Croatia – the extra-time specialists – once again prevailed after going the distance against Japan in this round of 16 clash. Seven of Croatia’s last eight knockout matches at major tournaments have gone to extra time, with the only exception in that run the 2018 World Cup final versus France. Croatian keeper Dominik Livaković was the hero, saving three of Japan’s four spot kicks. The Japanese takers did make life easy for him though, with three poor attempts.
That’s now three consecutive World Cup penalty shootout victories for Croatia, whose experience ultimately told in the pressure moments. Only Germany (4/4) have a better 100% winning rate in penalty shootouts at the World Cup.
Japan started the game a lot brighter and threatened well before their first shot of the game came. Daizen Maeda – who was a livewire upfront all game – had two great opportunities in the first 20 minutes that won’t show up on the stats sheet. The first, an outstretched leg that just couldn’t reach a ball whipped across the face of the box by the electric Junya Ito. The second, he failed to get his head on a cross from the left.
Japan’s crosses into the box looked threatening all game, via the dynamic Ito in particular. He delivered four crosses in the first half, with no player delivering more in that period, and looked dangerous whenever he got the ball down and ran at his left-back Borna Barišić. Japan attacking heavily down his side, as the below attacking thirds for the first half shows:
Ito plays for Ligue 1 club Reims, and his ability at dribbling with the ball is prolific. So far in France this season he’s made 25 carries with a take-on in Ligue 1 for Reims, which is the highest on their team.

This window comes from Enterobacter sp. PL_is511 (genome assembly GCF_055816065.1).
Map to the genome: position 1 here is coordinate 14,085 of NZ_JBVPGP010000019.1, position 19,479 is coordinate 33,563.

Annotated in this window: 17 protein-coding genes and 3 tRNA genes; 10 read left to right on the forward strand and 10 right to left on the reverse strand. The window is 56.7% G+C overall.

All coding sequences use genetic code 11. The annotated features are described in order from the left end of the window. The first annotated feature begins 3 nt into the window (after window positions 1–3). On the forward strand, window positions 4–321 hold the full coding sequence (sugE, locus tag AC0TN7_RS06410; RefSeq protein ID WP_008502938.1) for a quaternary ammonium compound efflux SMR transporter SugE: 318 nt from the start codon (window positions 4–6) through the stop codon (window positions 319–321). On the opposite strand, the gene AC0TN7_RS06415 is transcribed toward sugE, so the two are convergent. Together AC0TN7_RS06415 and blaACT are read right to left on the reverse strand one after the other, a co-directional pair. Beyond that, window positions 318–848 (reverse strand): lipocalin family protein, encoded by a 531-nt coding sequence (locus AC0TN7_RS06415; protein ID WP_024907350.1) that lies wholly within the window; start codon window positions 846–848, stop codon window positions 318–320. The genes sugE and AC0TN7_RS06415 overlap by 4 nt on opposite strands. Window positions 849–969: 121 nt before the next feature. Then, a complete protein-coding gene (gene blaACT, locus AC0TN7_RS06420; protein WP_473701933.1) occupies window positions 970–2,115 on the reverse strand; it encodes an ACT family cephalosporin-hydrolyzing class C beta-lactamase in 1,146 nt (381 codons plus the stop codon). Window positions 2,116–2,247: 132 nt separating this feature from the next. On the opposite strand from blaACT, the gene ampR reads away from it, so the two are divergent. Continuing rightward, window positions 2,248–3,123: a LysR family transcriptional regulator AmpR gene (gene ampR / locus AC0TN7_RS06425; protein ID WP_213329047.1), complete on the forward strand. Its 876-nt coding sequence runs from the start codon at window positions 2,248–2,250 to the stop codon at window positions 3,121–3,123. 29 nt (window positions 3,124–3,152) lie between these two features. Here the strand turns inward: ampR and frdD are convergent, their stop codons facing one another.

It therefore made sense that Maeda got his goal from a cross. Ritsu Doan hooked in a ball from a short corner, Maya Yoshida kept it alive, and it fell to Maeda in the box to shoot home. It was Maeda’s first shot of the game, but it was just reward for his efforts. It was also Japan’s first shot on target in first half of World Cup 2022.
Croatia got back into the game out of nowhere. Dejan Lovren curled in a great cross that was met by a bullet header from Ivan Perišić. Just as crossing had looked a threat for Japan, it proved equally potent for Croatia. They were 45 attempted crosses in this game over the course of the first 90 minutes – only two matches this tournament have seen more.
Perišić’s proficiency on the international stage continues. He’s now been involved in 11 goals in 14 World Cup matches (six goals, four assists). Since his World Cup debut in 2014, only Lionel Messi (12 – eight goals, four assists) has collected more goals and assists.
This header was also his 10th goal at a major tournament for Croatia, overtaking Davor Šuker’s national team record of nine. His shot map below shows he’s certainly got an area he’s most dangerous from.
That goal gave Croatia the confidence they needed to assert themselves. From that point, they looked more comfortable in possession and were able to control the tempo of the game while the zest and verve slightly faded from Japan’s game.
Penalties felt inevitable from that point and so they were, and when Takumi Minamino missed Japan’s opening kick, Croatia’s win felt inevitable too.
They’ll meet either Brazil or South Korea in the quarter-final, with only hours left to find out which opponent it’ll be.